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Airton adventurer Alastair Humphreys completes desert trek
9:00am Monday 21st January 2013 in News
Airton adventurer Alastair Humphreys has completed another expedition – walking 1,000 miles across the Empty Quarter desert.
The venture was organised at the last minute after a scheduled trip tracing the tragic journey of Captain Scott to the South Pole and back was called off.
Instead, 35-year-old Alastair joined Leon McCarron, a Northern Irish adventurer and cameraman, and followed in the footsteps of another of his heroes, adventurer and travel writer Wilfred Thesiger.
The two men recreated the adventures recounted in Thesiger’s book, Arabian Sands, which was written 60 years ago.
Alastair said: “The main aim of the expedition was to produce a short film comparing our adventure and our experiences in Arabia with Thesiger’s. Working on the film is my top priority for 2013.
“It was a difficult journey, but wonderful too. We hauled a cart containing food, equipment and water – weighing up to 300kg – from Salalah in Oman to Dubai in the UAE.”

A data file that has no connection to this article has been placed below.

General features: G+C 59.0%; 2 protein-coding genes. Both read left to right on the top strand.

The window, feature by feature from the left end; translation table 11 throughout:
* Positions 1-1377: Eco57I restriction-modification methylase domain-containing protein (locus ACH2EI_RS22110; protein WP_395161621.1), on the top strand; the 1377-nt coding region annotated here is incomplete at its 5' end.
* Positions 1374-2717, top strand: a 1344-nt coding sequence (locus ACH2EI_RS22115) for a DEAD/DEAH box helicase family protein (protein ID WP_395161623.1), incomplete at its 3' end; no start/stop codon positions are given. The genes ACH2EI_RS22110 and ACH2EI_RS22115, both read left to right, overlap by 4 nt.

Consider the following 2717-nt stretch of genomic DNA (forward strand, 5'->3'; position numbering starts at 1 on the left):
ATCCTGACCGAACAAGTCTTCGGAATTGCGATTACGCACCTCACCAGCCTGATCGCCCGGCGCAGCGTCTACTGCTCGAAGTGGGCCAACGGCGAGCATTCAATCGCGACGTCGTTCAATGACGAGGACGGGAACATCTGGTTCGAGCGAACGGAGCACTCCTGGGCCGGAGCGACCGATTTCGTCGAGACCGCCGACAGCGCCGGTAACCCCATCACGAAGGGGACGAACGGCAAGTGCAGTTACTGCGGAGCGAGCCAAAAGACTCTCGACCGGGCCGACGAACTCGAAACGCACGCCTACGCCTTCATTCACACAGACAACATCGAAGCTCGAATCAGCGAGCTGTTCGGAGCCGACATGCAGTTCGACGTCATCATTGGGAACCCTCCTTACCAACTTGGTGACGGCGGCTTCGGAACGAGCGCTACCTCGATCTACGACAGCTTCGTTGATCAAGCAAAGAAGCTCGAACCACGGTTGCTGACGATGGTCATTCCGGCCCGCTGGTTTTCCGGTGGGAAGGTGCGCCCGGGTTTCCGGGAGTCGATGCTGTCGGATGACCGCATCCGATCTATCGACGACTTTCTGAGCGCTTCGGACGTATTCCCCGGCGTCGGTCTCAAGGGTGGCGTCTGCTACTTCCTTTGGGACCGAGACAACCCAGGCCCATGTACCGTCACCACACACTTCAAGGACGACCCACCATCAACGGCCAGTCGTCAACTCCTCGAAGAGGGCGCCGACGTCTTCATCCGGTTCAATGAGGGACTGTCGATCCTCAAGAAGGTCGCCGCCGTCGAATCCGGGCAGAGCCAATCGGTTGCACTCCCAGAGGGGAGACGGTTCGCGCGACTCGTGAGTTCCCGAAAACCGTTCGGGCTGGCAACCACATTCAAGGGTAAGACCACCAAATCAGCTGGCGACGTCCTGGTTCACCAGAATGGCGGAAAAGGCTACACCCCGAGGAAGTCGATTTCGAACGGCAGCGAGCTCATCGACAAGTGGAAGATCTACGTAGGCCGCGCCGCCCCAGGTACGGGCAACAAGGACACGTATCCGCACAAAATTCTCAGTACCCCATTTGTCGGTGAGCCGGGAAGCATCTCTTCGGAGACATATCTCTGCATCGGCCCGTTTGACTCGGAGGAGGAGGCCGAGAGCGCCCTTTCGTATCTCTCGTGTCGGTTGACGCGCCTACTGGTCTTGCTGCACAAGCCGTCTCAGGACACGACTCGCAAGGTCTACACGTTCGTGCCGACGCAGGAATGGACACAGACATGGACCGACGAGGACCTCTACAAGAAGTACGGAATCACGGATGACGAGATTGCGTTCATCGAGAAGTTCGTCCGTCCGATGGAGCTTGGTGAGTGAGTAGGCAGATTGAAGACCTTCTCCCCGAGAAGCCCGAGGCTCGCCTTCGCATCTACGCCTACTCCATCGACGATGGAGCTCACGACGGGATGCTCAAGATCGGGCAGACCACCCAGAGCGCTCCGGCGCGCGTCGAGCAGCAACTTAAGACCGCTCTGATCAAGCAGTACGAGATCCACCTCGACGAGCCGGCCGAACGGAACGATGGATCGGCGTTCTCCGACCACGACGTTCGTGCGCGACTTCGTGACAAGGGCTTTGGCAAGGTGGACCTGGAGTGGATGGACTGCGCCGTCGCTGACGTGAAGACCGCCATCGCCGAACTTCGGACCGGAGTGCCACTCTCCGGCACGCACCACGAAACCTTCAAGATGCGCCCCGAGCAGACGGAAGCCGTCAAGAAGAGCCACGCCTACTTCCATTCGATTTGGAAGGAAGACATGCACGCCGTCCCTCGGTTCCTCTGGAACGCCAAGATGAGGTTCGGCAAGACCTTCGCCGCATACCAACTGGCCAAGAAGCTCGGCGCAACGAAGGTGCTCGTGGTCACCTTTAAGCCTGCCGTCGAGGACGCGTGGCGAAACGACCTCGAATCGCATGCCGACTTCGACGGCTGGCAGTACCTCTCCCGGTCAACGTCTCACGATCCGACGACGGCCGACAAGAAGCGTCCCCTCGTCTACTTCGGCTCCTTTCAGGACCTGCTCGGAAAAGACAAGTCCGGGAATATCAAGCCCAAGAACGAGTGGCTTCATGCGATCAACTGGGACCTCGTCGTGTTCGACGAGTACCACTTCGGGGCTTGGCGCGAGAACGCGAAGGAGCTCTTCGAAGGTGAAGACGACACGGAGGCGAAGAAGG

The journey ended at Burj Khalifa, the tallest building in the world, in downtown Dubai.
“Leon and I wanted a finale that really highlighted the incredible changes that have taken place in Arabia since Wilfred Thesiger’s expeditions here in the 1940s,” said Alastair.
The desert adventure was Alastair’s third major expedition of 2012. He began the year by rowing across the Atlantic Ocean and then headed for the Greenland icecap to train for his aborted South Pole trek.
“On the surface they appear very different, but actually they were very similar journeys,” said Alastair. “They all contained a hearty dose of misery, as well as all the laughs and memorable moments that make expeditions so rewarding.
“They were all self-sufficient journeys in harsh environments where safety and success depended completely on careful decisions, good equipment, and excellent team mates.”
Alastair first made the headlines ten years ago when he cycled around the world – it was a journey that covered 45,000 miles and took four years to complete.